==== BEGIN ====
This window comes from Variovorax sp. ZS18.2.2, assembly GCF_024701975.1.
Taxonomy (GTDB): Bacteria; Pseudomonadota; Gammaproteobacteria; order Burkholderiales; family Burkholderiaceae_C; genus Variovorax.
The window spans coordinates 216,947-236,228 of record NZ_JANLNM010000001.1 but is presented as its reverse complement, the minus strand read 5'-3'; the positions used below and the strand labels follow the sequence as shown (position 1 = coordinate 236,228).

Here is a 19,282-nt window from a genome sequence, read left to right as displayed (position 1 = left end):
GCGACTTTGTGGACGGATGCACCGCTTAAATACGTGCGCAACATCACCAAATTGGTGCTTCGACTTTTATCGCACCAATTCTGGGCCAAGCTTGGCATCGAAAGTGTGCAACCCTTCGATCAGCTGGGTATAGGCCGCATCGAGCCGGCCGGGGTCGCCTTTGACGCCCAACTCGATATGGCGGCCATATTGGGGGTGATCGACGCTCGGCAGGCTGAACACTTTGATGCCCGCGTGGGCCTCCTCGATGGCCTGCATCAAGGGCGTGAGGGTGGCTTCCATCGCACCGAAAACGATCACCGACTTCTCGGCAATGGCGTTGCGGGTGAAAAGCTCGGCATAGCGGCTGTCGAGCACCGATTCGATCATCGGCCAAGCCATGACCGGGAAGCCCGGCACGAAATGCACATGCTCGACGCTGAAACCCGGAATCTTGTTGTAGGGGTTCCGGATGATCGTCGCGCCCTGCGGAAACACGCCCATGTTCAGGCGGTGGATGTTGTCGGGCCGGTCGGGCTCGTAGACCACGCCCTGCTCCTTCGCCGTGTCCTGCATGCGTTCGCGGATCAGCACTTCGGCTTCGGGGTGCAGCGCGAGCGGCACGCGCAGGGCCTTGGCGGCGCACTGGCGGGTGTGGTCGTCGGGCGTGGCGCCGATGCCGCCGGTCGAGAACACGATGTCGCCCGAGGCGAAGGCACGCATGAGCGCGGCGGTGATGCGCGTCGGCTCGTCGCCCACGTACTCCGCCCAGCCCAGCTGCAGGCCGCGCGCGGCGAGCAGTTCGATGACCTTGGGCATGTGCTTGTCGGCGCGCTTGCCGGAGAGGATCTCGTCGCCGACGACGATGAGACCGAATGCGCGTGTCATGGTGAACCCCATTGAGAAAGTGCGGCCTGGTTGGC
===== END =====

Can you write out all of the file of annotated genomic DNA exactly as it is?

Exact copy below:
This window comes from Variovorax sp. ZS18.2.2, assembly GCF_024701975.1.
Taxonomy (GTDB): Bacteria; Pseudomonadota; Gammaproteobacteria; order Burkholderiales; family Burkholderiaceae_C; genus Variovorax.
The window spans coordinates 216,947-236,228 of record NZ_JANLNM010000001.1 but is presented as its reverse complement, the minus strand read 5'-3'; the positions used below and the strand labels follow the sequence as shown (position 1 = coordinate 236,228).

Here is a 19,282-nt window from a genome sequence, read left to right as displayed (position 1 = left end):
GCGACTTTGTGGACGGATGCACCGCTTAAATACGTGCGCAACATCACCAAATTGGTGCTTCGACTTTTATCGCACCAATTCTGGGCCAAGCTTGGCATCGAAAGTGTGCAACCCTTCGATCAGCTGGGTATAGGCCGCATCGAGCCGGCCGGGGTCGCCTTTGACGCCCAACTCGATATGGCGGCCATATTGGGGGTGATCGACGCTCGGCAGGCTGAACACTTTGATGCCCGCGTGGGCCTCCTCGATGGCCTGCATCAAGGGCGTGAGGGTGGCTTCCATCGCACCGAAAACGATCACCGACTTCTCGGCAATGGCGTTGCGGGTGAAAAGCTCGGCATAGCGGCTGTCGAGCACCGATTCGATCATCGGCCAAGCCATGACCGGGAAGCCCGGCACGAAATGCACATGCTCGACGCTGAAACCCGGAATCTTGTTGTAGGGGTTCCGGATGATCGTCGCGCCCTGCGGAAACACGCCCATGTTCAGGCGGTGGATGTTGTCGGGCCGGTCGGGCTCGTAGACCACGCCCTGCTCCTTCGCCGTGTCCTGCATGCGTTCGCGGATCAGCACTTCGGCTTCGGGGTGCAGCGCGAGCGGCACGCGCAGGGCCTTGGCGGCGCACTGGCGGGTGTGGTCGTCGGGCGTGGCGCCGATGCCGCCGGTCGAGAACACGATGTCGCCCGAGGCGAAGGCACGCATGAGCGCGGCGGTGATGCGCGTCGGCTCGTCGCCCACGTACTCCGCCCAGCCCAGCTGCAGGCCGCGCGCGGCGAGCAGTTCGATGACCTTGGGCATGTGCTTGTCGGCGCGCTTGCCGGAGAGGATCTCGTCGCCGACGACGATGAGACCGAATGCGCGTGTCATGGTGAACCCCATTGAGAAAGTGCGGCCTGGTTGGC